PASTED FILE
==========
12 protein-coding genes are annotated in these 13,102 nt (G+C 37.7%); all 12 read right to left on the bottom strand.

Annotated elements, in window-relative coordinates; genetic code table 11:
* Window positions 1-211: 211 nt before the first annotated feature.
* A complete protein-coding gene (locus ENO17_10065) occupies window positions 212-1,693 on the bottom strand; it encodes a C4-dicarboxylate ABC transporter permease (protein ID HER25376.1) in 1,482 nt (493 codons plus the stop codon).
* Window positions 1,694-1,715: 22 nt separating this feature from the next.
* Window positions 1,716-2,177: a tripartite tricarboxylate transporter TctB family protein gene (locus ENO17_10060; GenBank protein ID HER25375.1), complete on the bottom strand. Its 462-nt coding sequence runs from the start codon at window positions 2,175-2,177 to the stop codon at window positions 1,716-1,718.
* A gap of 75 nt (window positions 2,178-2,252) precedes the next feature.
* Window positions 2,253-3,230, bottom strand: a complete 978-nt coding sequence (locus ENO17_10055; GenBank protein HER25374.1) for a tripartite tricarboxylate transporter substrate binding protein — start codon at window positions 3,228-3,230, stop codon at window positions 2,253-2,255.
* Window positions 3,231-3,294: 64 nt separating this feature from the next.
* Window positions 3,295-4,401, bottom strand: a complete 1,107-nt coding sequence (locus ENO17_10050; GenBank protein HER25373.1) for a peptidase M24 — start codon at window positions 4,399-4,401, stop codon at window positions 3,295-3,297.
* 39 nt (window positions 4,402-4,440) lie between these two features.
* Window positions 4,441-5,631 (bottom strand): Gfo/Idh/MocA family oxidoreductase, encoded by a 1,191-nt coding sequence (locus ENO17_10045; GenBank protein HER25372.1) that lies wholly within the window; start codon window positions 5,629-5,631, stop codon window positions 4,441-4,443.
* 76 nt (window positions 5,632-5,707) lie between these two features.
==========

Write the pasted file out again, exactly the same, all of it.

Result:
12 protein-coding genes are annotated in these 13,102 nt (G+C 37.7%); all 12 read right to left on the bottom strand.

Annotated elements, in window-relative coordinates; genetic code table 11:
* Window positions 1-211: 211 nt before the first annotated feature.
* A complete protein-coding gene (locus ENO17_10065) occupies window positions 212-1,693 on the bottom strand; it encodes a C4-dicarboxylate ABC transporter permease (protein ID HER25376.1) in 1,482 nt (493 codons plus the stop codon).
* Window positions 1,694-1,715: 22 nt separating this feature from the next.
* Window positions 1,716-2,177: a tripartite tricarboxylate transporter TctB family protein gene (locus ENO17_10060; GenBank protein ID HER25375.1), complete on the bottom strand. Its 462-nt coding sequence runs from the start codon at window positions 2,175-2,177 to the stop codon at window positions 1,716-1,718.
* A gap of 75 nt (window positions 2,178-2,252) precedes the next feature.
* Window positions 2,253-3,230, bottom strand: a complete 978-nt coding sequence (locus ENO17_10055; GenBank protein HER25374.1) for a tripartite tricarboxylate transporter substrate binding protein — start codon at window positions 3,228-3,230, stop codon at window positions 2,253-2,255.
* Window positions 3,231-3,294: 64 nt separating this feature from the next.
* Window positions 3,295-4,401, bottom strand: a complete 1,107-nt coding sequence (locus ENO17_10050; GenBank protein HER25373.1) for a peptidase M24 — start codon at window positions 4,399-4,401, stop codon at window positions 3,295-3,297.
* 39 nt (window positions 4,402-4,440) lie between these two features.
* Window positions 4,441-5,631 (bottom strand): Gfo/Idh/MocA family oxidoreductase, encoded by a 1,191-nt coding sequence (locus ENO17_10045; GenBank protein HER25372.1) that lies wholly within the window; start codon window positions 5,629-5,631, stop codon window positions 4,441-4,443.
* 76 nt (window positions 5,632-5,707) lie between these two features.